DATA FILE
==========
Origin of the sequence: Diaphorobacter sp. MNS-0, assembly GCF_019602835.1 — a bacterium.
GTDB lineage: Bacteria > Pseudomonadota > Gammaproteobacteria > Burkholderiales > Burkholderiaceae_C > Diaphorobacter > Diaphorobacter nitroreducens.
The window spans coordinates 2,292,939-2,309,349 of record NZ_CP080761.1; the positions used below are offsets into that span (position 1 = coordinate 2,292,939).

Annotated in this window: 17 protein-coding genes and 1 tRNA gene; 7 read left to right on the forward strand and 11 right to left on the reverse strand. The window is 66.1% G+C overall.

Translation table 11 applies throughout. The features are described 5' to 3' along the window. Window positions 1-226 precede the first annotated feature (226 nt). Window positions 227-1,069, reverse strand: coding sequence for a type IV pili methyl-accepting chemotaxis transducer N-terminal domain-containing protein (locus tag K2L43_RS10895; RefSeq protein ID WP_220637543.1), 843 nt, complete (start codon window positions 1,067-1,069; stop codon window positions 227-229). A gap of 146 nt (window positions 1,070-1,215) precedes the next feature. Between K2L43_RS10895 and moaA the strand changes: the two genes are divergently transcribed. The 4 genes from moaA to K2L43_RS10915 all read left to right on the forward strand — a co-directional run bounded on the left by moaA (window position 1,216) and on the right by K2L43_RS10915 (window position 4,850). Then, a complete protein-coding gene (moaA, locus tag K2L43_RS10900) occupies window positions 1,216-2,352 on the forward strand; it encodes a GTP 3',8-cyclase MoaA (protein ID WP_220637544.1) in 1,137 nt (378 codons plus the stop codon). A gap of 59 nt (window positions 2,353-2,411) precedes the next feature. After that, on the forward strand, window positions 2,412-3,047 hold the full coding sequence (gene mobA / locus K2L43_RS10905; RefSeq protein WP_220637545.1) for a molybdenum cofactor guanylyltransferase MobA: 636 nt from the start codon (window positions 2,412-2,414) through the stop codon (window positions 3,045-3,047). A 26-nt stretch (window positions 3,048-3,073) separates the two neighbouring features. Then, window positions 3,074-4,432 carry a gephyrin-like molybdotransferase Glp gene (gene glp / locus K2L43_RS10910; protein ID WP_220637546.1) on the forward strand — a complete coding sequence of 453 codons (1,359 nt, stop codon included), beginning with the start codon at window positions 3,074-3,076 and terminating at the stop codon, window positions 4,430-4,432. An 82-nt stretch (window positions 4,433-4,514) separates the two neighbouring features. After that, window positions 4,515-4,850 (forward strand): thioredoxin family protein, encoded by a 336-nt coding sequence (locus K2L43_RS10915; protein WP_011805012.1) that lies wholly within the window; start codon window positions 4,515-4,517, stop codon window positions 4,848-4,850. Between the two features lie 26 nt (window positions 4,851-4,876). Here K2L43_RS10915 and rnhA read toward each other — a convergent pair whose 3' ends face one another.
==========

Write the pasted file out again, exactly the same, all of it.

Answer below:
Origin of the sequence: Diaphorobacter sp. MNS-0, assembly GCF_019602835.1 — a bacterium.
GTDB lineage: Bacteria > Pseudomonadota > Gammaproteobacteria > Burkholderiales > Burkholderiaceae_C > Diaphorobacter > Diaphorobacter nitroreducens.
The window spans coordinates 2,292,939-2,309,349 of record NZ_CP080761.1; the positions used below are offsets into that span (position 1 = coordinate 2,292,939).

Annotated in this window: 17 protein-coding genes and 1 tRNA gene; 7 read left to right on the forward strand and 11 right to left on the reverse strand. The window is 66.1% G+C overall.

Translation table 11 applies throughout. The features are described 5' to 3' along the window. Window positions 1-226 precede the first annotated feature (226 nt). Window positions 227-1,069, reverse strand: coding sequence for a type IV pili methyl-accepting chemotaxis transducer N-terminal domain-containing protein (locus tag K2L43_RS10895; RefSeq protein ID WP_220637543.1), 843 nt, complete (start codon window positions 1,067-1,069; stop codon window positions 227-229). A gap of 146 nt (window positions 1,070-1,215) precedes the next feature. Between K2L43_RS10895 and moaA the strand changes: the two genes are divergently transcribed. The 4 genes from moaA to K2L43_RS10915 all read left to right on the forward strand — a co-directional run bounded on the left by moaA (window position 1,216) and on the right by K2L43_RS10915 (window position 4,850). Then, a complete protein-coding gene (moaA, locus tag K2L43_RS10900) occupies window positions 1,216-2,352 on the forward strand; it encodes a GTP 3',8-cyclase MoaA (protein ID WP_220637544.1) in 1,137 nt (378 codons plus the stop codon). A gap of 59 nt (window positions 2,353-2,411) precedes the next feature. After that, on the forward strand, window positions 2,412-3,047 hold the full coding sequence (gene mobA / locus K2L43_RS10905; RefSeq protein WP_220637545.1) for a molybdenum cofactor guanylyltransferase MobA: 636 nt from the start codon (window positions 2,412-2,414) through the stop codon (window positions 3,045-3,047). A 26-nt stretch (window positions 3,048-3,073) separates the two neighbouring features. Then, window positions 3,074-4,432 carry a gephyrin-like molybdotransferase Glp gene (gene glp / locus K2L43_RS10910; protein ID WP_220637546.1) on the forward strand — a complete coding sequence of 453 codons (1,359 nt, stop codon included), beginning with the start codon at window positions 3,074-3,076 and terminating at the stop codon, window positions 4,430-4,432. An 82-nt stretch (window positions 4,433-4,514) separates the two neighbouring features. After that, window positions 4,515-4,850 (forward strand): thioredoxin family protein, encoded by a 336-nt coding sequence (locus K2L43_RS10915; protein WP_011805012.1) that lies wholly within the window; start codon window positions 4,515-4,517, stop codon window positions 4,848-4,850. Between the two features lie 26 nt (window positions 4,851-4,876). Here K2L43_RS10915 and rnhA read toward each other — a convergent pair whose 3' ends face one another.